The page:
Low-Power Wide Area (LPWA)

What is It?

A low-power wide area network (LPWAN) is a connectivity technology that transfers data between low-bandwidth, battery-operated devices over long distances. It is designed to address the specific needs of Internet of Things (IoT) devices, offering long-range communication and low power consumption.

LPWAN vs Wi-Fi and Cellular

Compared to Wi-Fi, which excels in providing high-speed connections within a limited range, LPWAN offers a much wider coverage area. Additionally, LPWAN consumes considerably less power, allowing devices to operate on a battery for extended periods. This makes it a preferred solution for remote and energy-constrained environments.

When comparing LPWAN and cellular networks, the main difference lies in the data requirements. While cellular networks are built for high-data-rate applications like streaming media, LPWAN is more cost-effective and optimized for low-data-rate applications that require long battery life.

How LPWAN Works

LPWAN provides versatile support for packet sizes ranging from 10 to 1,000 bytes, allowing efficient data transmission, and the operating range from a few kilometres in urban areas to over 10 km in rural settings. A predominant feature of most LPWANs is their star topology, where distributed endpoint devices, including sensors and actuators, establish connections with central access points.

Despite varying types of networks, encoding and data transmission techniques remain consistent. LPWANs employ modulation methods to transfer data effectively over extended distances, minimizing interference. This involves error-correcting codes, wide frequency band spreading, and reducing the data rate.

LPWAN vs LoRa™ and LoRaWAN®

LPWAN refers to a type of wireless communication technology that enables long-range and low-power transmission of data packets between devices. On the other hand, LoRa™ and LoRaWAN are often used interchangeably but refer to different aspects of the same technology.

LoRa™ (Long Range) is a patented modulation technique that allows for long-range communication in a power-efficient manner. It uses Chirp Spread Spectrum (CSS) modulation to provide long-distance connectivity.

In comparison, LoRaWAN® stands for Long Range Wide Area Network and is a communication protocol built on top of the LoRa™ modulation technique. Transferring data to gateways over long distances is the answer to how LoRaWAN sensors work within this framework.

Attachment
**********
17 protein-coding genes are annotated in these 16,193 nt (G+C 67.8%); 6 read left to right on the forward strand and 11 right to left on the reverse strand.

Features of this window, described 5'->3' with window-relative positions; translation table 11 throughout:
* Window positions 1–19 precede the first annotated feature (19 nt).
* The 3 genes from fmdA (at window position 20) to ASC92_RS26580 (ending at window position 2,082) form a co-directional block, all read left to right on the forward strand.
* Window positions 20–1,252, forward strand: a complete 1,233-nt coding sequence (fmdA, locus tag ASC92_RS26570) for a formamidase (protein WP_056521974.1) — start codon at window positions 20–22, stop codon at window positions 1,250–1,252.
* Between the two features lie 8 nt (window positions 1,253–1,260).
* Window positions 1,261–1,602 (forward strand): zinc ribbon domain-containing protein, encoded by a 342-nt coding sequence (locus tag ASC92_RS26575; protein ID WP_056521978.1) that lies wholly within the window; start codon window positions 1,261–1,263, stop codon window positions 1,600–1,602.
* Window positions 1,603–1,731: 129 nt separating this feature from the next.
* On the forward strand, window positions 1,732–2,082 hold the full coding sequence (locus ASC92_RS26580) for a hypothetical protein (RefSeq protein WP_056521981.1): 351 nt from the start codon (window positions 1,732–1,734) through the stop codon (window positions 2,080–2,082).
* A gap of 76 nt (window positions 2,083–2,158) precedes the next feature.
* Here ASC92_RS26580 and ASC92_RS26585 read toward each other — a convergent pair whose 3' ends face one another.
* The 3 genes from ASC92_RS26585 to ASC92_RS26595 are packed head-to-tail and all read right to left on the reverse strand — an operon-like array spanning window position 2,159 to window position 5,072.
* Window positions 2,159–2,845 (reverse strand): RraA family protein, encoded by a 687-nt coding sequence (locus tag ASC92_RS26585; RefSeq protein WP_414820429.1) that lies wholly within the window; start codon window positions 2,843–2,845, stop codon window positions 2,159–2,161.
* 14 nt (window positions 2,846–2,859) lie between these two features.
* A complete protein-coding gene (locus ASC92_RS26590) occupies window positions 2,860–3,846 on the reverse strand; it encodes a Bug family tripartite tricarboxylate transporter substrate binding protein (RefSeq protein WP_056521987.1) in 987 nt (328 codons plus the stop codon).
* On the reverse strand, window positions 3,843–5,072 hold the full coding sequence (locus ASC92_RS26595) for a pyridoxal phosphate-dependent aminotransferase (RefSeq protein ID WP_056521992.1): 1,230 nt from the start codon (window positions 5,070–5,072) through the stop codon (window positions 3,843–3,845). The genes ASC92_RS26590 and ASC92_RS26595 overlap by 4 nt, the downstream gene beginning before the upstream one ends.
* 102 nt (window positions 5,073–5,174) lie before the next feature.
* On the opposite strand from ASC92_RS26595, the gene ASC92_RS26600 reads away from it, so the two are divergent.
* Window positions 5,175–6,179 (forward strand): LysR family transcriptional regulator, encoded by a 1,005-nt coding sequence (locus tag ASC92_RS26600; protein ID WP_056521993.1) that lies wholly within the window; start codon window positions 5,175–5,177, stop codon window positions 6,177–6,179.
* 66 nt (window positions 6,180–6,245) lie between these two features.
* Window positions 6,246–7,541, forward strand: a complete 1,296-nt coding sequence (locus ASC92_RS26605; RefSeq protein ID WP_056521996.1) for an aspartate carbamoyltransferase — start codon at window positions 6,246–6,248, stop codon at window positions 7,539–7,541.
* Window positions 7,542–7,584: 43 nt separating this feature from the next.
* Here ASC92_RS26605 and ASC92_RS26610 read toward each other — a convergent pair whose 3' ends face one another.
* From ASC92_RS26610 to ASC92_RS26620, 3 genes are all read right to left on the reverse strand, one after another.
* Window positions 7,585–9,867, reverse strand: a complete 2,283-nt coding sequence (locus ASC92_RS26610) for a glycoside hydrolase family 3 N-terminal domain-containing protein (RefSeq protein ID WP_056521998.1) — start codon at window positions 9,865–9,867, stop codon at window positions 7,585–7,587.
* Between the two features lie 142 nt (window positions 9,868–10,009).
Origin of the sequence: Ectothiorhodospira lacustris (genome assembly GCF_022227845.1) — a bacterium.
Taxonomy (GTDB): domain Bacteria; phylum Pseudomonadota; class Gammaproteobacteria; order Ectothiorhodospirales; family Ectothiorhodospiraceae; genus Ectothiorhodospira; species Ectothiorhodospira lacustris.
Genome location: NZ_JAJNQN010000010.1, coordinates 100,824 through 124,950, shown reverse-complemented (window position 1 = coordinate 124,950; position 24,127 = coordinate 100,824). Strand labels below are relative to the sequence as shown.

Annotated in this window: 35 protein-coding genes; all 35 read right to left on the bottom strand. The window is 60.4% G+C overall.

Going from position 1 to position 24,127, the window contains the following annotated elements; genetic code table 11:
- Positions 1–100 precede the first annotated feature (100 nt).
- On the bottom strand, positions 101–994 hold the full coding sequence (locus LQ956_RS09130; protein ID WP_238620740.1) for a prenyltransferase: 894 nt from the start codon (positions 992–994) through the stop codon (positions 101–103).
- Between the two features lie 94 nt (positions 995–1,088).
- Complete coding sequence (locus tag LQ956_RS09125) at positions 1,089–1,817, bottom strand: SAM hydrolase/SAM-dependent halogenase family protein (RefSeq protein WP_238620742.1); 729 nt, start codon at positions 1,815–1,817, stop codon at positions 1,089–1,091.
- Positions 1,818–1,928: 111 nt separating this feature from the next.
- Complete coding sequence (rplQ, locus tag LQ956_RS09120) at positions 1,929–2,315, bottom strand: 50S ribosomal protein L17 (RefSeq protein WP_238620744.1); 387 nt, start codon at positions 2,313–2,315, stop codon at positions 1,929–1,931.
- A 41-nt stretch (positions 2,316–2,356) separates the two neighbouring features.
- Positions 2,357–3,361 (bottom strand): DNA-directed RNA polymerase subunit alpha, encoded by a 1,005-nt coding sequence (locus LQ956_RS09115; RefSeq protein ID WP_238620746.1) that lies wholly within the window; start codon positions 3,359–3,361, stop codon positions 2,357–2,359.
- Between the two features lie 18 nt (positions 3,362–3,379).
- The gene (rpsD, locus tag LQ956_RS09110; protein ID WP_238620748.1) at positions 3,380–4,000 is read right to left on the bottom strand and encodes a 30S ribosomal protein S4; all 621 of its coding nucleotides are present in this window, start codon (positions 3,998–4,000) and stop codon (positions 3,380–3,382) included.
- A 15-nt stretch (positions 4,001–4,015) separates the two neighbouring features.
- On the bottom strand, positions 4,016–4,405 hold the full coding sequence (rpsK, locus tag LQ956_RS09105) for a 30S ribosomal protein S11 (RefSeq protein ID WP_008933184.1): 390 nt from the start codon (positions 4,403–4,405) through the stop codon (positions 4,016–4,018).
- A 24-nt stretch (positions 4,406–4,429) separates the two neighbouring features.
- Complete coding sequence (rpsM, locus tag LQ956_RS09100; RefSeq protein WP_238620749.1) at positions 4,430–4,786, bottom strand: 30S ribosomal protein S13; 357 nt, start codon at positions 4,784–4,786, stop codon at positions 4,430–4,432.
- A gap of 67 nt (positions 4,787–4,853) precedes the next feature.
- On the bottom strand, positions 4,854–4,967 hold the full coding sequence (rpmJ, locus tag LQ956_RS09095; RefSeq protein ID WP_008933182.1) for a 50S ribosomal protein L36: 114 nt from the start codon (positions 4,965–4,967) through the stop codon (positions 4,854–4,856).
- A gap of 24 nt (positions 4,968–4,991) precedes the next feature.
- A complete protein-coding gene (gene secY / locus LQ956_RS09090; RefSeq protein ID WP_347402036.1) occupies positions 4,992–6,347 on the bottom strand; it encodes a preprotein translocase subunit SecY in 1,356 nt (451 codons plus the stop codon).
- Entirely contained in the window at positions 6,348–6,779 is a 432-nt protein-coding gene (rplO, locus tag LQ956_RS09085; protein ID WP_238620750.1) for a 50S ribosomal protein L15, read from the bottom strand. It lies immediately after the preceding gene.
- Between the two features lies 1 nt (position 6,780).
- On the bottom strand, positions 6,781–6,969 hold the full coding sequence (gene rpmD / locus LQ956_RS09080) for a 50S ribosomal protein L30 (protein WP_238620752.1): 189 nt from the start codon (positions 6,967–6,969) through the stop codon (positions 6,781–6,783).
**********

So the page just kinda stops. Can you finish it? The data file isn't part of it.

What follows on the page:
There is also secure and bi-directional communication possible between LoRaWAN devices and a centralized network server, providing low-power operation and scalability.

Industries for LPWAN Adaptation

LPWAN technology is used in various industries for a wide range of applications:

  • Smart metering: remote monitoring of utility meters, cost savings, improved efficiency.
  • Precision agriculture: automated monitoring of soil moisture, irrigation, and crop growth.
  • Smart cities: management of transportation, waste management, street lighting.
  • Industrial IoT: energy management, process optimization, operating cost reduction.
  • Logistics: real-time monitoring of goods and assets, theft reduction, inventory optimization.
  • Healthcare: remote patient monitoring, better patient care, reduced hospital visits.
  • Environmental monitoring: tracking air quality, water quality, and weather conditions.
  • Asset management: inventory control, loss prevention, maintenance improvement.
  • Warehousing and retail: stock level optimization, improved order fulfillment processes.
  • Building automation: centralized monitoring of lighting, HVAC, and security systems.

Use Cases

With LPWAN’s diverse capabilities, it becomes crucial to explore the specific use cases where this technology is well-suited. Here are some of the common examples that not only demonstrate the versatility of LPWAN but also highlight the significant benefits it brings to the respective industries.

Automated monitoring of soil moisture

In precision agriculture, LPWAN enables farmers to monitor soil moisture levels. With real-time data transmitted wirelessly, farmers can make informed decisions about irrigation schedules and optimize water usage. This improves crop yield, reduces water waste, and enhances overall agricultural sustainability.

Street lighting

LPWAN technology plays a vital role in smart city initiatives, including the management of street lighting systems. It enables remote monitoring and control of streetlights, allowing cities to adjust lighting levels based on conditions such as traffic patterns or pedestrian activity. This efficient management saves energy, decreases costs, and improves safety in urban areas.

Real-time monitoring of goods and assets

Low-Power Wide Area Networks facilitate real-time monitoring of goods and assets in logistics, for instance, LoRaWAN based asset-tracking. With LPWAN-enabled tracking devices, businesses can monitor the location, condition, and movement of goods throughout the supply chain. This technology not only helps reduce theft and improve inventory optimization but also enhances overall efficiency and customer satisfaction.

Remote patient monitoring

In the healthcare sector, LPWAN-connected devices can collect and transmit vital patient data like heart rate, blood pressure, or glucose levels, enabling healthcare professionals to monitor patients from a distance. This improves patient outcomes, reduces healthcare costs, and increases access to care, especially for people in remote locations.

Air quality tracking

Within the air quality tracking application, LPWAN-connected sensors, e.g., TEKTELIC Breeze, can collect data on pollutants in the air, providing real-time information about air quality levels in specific locations. This data enables governments and organizations to take proactive measures to reduce pollution, protect public health, and decide on urban planning and resource allocation.

LPWAN Benefits

Primary advantages of LPWAN include the following:

  • Cost-effective connectivity. LPWAN technology offers a cost-efficient solution for connecting many devices over long ranges. Consequently, it works perfectly for use cases that require wide-area coverage.
  • Extended battery life. Low power consumption allows devices to operate on batteries for long periods, reducing the need for replacements or recharging. It is particularly important for devices in hard-to-access locations.